Opening your backpack is like falling through the rabbit hole into a wonderland of information. Items you are carrying are shown on the right hand side, and equipped armor, weapons, abilities, and spells are displayed on the left while the top screen shows your player’s stats. There is also a nifty tab on the side that slides out to show all available abilities and spells. The top section contains six tabs that lead to other menus: main, skills, recipes, party information, friendship levels, and general settings. Each menu contains a wealth of knowledge about everything, such as bios for the townsfolk, what each skillset does for you, and stats on all your befriended monsters.
If you want to quickly equip or use an item outside of the backpack menu, pressing the L button brings up a quick selection menu that appears at the bottom of the top screen. Gameplay is paused during this, making it easy to grab a potion or change weapons in the heat of battle. Items are also sorted into four categories, which you can view by scrolling up or down, making it easy to find exactly what you’re looking for.
The graphics are really the only thing that falls short of expectations. There are moments whenever a potential love interest is introduced where the game plays a short anime video, but for the most part you are stuck with graphics reminiscent of sprites and a static picture of whomever you are talking to. The static images are nicely drawn though (you can even hide the speech bubbles to see their whole outfit by pressing X), and character’s expressions and sometimes posture changes based on what they are saying. A nice touch is how the seasons affect character appearances, so expect to see townsfolk in swimsuits while on the beach in summer, and bundled up in winter. The time of day and weather also affects the town’s appearance, but since one real world second is equivalent to one in-game minute, you have to be quick if you want to catch someone in their pajamas.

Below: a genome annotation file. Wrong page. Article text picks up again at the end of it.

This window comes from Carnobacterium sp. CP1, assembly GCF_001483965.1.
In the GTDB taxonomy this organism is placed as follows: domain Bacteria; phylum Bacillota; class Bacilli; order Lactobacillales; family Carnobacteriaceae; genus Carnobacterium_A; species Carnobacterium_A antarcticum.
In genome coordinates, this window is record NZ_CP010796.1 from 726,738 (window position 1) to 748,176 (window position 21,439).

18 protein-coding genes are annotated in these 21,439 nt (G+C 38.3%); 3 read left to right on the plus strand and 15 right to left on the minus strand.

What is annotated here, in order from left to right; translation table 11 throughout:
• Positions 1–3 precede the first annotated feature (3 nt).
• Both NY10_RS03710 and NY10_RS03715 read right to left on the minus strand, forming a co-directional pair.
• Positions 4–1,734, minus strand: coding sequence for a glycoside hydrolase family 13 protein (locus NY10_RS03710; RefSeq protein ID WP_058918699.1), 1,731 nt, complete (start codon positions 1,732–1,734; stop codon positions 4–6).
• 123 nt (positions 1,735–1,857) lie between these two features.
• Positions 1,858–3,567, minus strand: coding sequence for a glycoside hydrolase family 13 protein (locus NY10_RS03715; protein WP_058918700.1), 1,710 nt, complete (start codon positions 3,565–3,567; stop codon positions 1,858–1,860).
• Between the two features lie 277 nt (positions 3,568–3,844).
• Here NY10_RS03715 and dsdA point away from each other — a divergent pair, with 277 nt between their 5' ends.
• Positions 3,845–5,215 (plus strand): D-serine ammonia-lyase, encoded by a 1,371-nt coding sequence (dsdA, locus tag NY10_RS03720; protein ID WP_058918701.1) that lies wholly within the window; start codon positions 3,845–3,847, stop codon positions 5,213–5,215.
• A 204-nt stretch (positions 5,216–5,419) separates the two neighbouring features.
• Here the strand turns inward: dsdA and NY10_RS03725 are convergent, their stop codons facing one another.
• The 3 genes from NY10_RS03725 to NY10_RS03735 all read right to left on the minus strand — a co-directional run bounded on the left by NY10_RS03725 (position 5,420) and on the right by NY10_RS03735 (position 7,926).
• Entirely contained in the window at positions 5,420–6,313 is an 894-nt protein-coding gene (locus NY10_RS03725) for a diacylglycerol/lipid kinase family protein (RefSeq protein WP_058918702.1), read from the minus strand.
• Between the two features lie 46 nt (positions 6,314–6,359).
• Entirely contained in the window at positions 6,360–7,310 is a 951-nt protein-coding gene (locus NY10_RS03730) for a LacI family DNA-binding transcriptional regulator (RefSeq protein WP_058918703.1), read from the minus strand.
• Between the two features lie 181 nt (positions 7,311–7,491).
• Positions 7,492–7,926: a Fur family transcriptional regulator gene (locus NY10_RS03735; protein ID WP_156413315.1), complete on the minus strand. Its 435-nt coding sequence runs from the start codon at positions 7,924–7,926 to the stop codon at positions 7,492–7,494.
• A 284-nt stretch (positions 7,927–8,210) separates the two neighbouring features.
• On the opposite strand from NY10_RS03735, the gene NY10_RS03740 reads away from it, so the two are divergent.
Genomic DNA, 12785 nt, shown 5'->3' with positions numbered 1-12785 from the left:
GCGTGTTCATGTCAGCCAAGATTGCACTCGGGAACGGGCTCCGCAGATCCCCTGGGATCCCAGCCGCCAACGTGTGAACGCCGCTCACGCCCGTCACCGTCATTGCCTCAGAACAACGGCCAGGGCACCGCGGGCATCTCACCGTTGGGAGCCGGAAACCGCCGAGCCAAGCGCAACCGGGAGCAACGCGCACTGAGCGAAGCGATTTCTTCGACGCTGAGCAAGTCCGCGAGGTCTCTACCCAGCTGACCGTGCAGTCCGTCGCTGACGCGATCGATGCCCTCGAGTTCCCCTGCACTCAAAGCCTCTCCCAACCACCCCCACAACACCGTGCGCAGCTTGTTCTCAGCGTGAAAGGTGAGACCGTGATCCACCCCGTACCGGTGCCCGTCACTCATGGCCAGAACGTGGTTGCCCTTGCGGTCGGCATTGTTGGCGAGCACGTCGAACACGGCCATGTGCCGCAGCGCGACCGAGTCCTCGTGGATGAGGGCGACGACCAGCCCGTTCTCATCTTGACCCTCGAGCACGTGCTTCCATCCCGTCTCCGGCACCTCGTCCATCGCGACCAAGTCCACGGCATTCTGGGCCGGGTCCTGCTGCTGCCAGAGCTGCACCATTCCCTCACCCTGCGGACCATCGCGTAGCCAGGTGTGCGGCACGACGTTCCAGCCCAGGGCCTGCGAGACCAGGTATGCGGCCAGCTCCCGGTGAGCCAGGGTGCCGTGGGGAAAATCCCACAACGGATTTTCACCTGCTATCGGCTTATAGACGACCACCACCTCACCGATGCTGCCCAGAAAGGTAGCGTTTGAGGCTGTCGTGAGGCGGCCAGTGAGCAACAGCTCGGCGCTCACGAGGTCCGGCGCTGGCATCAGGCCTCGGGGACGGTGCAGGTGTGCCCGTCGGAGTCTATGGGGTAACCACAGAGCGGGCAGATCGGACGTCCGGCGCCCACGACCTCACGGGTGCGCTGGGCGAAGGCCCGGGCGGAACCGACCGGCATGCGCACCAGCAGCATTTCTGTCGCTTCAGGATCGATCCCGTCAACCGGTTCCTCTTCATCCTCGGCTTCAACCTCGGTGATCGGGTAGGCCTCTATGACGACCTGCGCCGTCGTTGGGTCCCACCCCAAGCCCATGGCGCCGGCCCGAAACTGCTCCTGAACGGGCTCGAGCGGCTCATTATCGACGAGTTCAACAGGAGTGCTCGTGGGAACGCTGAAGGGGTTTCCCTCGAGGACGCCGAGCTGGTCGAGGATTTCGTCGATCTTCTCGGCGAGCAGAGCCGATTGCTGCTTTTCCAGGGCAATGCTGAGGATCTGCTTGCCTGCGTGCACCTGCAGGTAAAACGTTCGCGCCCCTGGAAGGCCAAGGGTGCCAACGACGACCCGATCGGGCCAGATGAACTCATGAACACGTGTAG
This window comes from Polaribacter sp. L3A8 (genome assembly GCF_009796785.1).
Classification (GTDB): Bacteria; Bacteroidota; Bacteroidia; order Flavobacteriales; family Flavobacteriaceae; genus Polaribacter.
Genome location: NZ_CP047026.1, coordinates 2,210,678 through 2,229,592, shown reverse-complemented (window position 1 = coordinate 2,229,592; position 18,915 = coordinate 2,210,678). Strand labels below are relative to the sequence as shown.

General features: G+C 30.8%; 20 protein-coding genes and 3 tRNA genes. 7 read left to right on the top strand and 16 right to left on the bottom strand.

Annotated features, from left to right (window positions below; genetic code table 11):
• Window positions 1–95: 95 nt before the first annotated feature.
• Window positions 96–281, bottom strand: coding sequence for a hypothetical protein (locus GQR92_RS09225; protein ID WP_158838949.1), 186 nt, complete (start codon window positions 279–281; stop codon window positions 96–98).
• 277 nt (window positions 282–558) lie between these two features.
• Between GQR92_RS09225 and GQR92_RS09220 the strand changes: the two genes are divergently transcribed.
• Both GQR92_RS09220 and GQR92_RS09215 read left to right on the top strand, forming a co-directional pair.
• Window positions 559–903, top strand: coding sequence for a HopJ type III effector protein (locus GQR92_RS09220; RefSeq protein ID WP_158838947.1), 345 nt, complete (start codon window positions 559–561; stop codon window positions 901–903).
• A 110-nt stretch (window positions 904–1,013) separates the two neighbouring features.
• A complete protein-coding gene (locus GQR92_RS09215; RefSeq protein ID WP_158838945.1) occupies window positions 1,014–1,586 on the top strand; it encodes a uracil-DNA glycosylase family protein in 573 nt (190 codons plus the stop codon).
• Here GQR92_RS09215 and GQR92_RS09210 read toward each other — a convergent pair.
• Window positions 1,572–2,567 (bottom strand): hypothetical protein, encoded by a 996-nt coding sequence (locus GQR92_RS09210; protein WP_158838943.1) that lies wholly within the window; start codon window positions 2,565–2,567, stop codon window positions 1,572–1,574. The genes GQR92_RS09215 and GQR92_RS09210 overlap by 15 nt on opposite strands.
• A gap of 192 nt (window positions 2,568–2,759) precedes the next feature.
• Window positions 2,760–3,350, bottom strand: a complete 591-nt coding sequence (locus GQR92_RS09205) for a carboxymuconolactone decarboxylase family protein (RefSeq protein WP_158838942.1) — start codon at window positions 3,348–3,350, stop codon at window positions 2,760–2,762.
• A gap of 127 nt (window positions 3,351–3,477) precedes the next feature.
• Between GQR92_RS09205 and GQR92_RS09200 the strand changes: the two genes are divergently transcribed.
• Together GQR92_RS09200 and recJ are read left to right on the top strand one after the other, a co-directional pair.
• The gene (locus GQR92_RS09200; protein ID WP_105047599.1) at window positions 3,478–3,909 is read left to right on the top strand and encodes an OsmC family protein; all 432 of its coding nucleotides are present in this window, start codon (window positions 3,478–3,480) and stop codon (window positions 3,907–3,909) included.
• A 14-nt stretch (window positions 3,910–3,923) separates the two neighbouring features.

The normal gameplay graphics have hard, somewhat jagged edges and try to cram a lot of detail in. It’s not insanely bothersome, but does make the game hard to play in 3D. However, this seems a fair tradeoff as the lack of graphical information means the game is crazy fast. Every room, store, and area seamlessly loads after an ultra-quick fade to black eliminating downtime and keeping the game going. This is very important for a game like this, as you run from place to place constantly and any lag would become annoying almost immediately.
Rune Factory 4’s soundtrack is enjoyable for the most part. Each season offers a different score for the town, and each dungeon also changes it up. Festivals, weather, stores, and time of day bring with it their own mood music as well. These tunes provide a nice variety to the game, but can also become tiresome when you hear the same town song for 30 in-game days. It’s really a built-in pitfall for any simulation game, and one can hardly expect developers to create a new melody for every day of the year. Sound effects are done well, even taking into account details like what shoes your character has equipped when you run.
The Rune Factory series has proven time and time again that it has grown from merely being a Harvest Moon spinoff into a force of its own. This latest installment is easily the best of the series so far, smoothing out any problems in the previous titles, and adding in just the right amount of content to create a fuller experience. Rune Factory 4 provides an infinite amount of gameplay that doesn’t end once the main story does.